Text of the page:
Roshal recalled hearing about the Beslan school seizure the morning of Sept. 1 from a reporter who he said told him the gunmen were demanding that he come. After speaking with Kremlin officials, Roshal was off within hours on a plane provided by Putin's office.
When he arrived at the crisis headquarters set up in Beslan, he found none of the three other negotiators demanded by the hostage-takers: Aslanbek Aslakhanov, a former parliament member from Chechnya who took a job as an adviser to Putin last year; Murat Zyazikov, a former KGB general who is now president of the nearby Russian republic of Ingushetia; and Alexander Dzasokhov, the president of North Ossetia, the province where Beslan is located.
Roshal said authorities gave him a mobile telephone number to call the people inside and used him as a go-between. "The first request was, 'Just let the women and children go,' " he recalled. "Then, 'Let us bring drugs and medicine. Let us provide necessary aid'; then, 'Provide water for the hostages.' And then, 'What are your demands?' "
The captors refused to deal with him until the three officials arrived. Roshal tried to enter the school alone, he recounted, but they would not let him, so he continued to talk with the hostage-takers on the phone, about 10 times a day.
"The important thing was to keep communication with them constantly," he said. "They were afraid their plan wouldn't work. They repeated several times: If someone turns off the phone, they would start killing hostages. 'If someone turns off the electricity, we'll start killing hostages.' One time they called me and said they saw soldiers moving around the garage near the school and if they saw more soldiers moving around they would start killing people. I reported it and that stopped."
All of Roshal's conversations were with one man who spoke Russian with an accent from the Caucasus region. Throughout the siege, the band of guerrillas refused to allow food or water to be brought in, much less medical aid. "These guys were much crueler than the guys in Nord-Ost," he said.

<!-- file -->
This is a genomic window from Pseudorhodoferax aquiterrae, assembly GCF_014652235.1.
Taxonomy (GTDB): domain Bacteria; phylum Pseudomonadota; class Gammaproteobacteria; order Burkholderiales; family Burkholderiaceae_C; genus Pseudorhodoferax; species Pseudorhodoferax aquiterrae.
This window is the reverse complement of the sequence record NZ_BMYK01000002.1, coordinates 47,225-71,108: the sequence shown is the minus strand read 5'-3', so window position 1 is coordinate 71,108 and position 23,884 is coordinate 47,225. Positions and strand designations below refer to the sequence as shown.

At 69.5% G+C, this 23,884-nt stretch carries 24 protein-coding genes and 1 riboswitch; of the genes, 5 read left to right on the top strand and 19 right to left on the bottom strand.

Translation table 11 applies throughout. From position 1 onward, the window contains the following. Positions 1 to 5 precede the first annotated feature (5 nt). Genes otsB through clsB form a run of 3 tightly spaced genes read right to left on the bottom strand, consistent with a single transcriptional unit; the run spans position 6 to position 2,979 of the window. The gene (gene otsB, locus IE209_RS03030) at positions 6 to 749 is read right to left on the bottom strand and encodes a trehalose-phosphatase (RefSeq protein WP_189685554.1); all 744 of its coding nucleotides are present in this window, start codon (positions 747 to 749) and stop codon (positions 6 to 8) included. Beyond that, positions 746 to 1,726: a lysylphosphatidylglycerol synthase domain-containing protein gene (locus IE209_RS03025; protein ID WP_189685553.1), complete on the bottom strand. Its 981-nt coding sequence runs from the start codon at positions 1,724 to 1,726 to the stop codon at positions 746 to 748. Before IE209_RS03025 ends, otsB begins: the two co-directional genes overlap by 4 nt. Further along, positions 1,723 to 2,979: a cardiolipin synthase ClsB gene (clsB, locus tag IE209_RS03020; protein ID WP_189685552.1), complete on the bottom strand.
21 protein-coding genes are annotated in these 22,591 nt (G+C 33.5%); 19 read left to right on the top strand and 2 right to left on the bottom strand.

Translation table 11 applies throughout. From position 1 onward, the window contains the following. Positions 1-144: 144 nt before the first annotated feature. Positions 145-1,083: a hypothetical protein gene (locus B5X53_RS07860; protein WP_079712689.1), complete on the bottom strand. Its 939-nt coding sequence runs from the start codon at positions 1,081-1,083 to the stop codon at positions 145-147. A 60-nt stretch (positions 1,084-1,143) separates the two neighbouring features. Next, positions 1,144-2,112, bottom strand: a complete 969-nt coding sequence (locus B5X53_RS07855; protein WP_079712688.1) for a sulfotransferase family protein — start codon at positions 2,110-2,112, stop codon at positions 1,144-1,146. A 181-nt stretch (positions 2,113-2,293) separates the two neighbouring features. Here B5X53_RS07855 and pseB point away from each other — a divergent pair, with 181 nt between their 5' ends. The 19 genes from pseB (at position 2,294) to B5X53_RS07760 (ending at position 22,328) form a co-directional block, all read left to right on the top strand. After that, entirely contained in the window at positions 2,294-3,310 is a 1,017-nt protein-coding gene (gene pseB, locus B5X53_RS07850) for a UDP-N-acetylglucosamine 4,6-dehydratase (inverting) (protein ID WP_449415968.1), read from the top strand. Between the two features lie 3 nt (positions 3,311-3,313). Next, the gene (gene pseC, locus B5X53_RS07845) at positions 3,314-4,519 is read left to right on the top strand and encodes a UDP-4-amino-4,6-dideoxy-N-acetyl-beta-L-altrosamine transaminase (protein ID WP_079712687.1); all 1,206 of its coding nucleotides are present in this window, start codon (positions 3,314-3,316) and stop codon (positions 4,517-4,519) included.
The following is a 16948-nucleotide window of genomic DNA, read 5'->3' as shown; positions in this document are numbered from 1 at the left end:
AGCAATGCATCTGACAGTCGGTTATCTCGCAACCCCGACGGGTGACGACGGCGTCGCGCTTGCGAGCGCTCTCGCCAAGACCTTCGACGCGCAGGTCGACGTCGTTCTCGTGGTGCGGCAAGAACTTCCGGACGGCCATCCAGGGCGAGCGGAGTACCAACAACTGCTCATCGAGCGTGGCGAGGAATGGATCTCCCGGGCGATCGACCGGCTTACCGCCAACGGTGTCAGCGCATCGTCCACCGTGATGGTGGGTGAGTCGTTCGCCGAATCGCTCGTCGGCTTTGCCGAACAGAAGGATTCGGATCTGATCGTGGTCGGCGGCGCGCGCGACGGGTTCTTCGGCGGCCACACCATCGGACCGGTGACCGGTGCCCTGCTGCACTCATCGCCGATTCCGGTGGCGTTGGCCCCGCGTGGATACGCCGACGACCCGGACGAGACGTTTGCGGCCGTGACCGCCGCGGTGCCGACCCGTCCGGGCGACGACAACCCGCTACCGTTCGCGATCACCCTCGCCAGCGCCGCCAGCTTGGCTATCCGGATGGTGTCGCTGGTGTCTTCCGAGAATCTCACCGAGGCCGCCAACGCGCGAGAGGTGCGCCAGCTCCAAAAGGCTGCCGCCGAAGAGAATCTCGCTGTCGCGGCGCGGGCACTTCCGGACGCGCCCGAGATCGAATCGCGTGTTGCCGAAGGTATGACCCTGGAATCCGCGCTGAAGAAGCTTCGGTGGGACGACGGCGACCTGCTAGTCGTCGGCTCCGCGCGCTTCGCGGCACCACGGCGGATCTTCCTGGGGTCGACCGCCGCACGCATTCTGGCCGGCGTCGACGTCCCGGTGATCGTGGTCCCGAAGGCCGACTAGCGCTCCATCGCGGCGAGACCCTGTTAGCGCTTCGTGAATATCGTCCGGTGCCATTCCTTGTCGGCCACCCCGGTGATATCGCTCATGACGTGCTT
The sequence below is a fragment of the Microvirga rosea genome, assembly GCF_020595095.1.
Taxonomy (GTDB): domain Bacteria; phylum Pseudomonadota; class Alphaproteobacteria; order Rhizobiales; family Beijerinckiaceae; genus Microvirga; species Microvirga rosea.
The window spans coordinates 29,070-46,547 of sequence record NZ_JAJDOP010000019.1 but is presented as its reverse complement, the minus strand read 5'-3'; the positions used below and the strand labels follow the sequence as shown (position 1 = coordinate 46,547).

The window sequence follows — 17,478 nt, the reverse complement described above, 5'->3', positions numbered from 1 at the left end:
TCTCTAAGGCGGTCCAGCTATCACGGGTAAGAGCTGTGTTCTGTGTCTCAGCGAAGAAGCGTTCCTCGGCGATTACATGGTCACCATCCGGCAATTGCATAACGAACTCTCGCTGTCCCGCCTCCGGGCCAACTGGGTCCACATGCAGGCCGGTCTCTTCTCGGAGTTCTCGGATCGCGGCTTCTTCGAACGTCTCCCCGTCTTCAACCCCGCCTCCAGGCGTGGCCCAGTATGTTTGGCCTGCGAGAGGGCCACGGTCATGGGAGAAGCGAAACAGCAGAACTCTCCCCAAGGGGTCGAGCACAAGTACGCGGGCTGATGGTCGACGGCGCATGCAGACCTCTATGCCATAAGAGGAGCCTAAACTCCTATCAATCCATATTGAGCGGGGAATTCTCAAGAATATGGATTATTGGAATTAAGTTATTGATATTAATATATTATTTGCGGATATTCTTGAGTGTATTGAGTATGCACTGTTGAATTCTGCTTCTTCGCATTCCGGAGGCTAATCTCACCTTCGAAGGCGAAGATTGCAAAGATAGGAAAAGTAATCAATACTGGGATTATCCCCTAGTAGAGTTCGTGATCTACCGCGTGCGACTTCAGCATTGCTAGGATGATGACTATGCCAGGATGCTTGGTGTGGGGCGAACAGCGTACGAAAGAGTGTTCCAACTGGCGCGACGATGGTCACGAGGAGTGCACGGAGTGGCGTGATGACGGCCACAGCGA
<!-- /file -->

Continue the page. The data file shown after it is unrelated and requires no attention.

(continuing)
At one point, Roshal said, he confronted his interlocutor for targeting children. "I kept telling him, 'These are kids,' " he recalled. "He said, 'I'm from the mountains.' Usually, the idea is if you're from the mountains, you're very honorable. I told him, 'You're not a mountain man if you seized women and children.' "
At another point, the hostage-takers put the school principal on the phone. "She told me the situation was very hard," Roshal recalled. "She said they were very mad that the TV was saying there were only 300 hostages. She said there were over 1,200 people. And the terrorist corrected her and said 1,020." Roshal said he did not know why officials were publicly using the lower number. "For us to hide the number of hostages made no sense," he said.
The guerrillas continued to refuse offers of food and water. "They said that all the hostages were on hunger strike. And I said, 'Even the breast-fed baby? Did he declare a hunger strike? Or a 7-year-old boy?' " The captors, he said, "told their hostages they should not drink the water because it had been poisoned."
The authorities finally tried to end the impasse by offering the hostage-takers money, drugs and safe passage out of the school, as well as freedom for 30 imprisoned compatriots, according to Russian officials. Roshal conveyed some of the offers.
"I told them, 'Leave. We'll give you a green corridor.' I said, 'If you're afraid you'd be killed, I'll go with you.' " But the guerrillas refused.
On the third day of the standoff, a bomb detonated in the school gymnasium, apparently by accident, setting off the confrontation in which more than 338 children and adults were killed and more than 700 injured.
Roshal then headed for the local hospital, where his other skills were needed.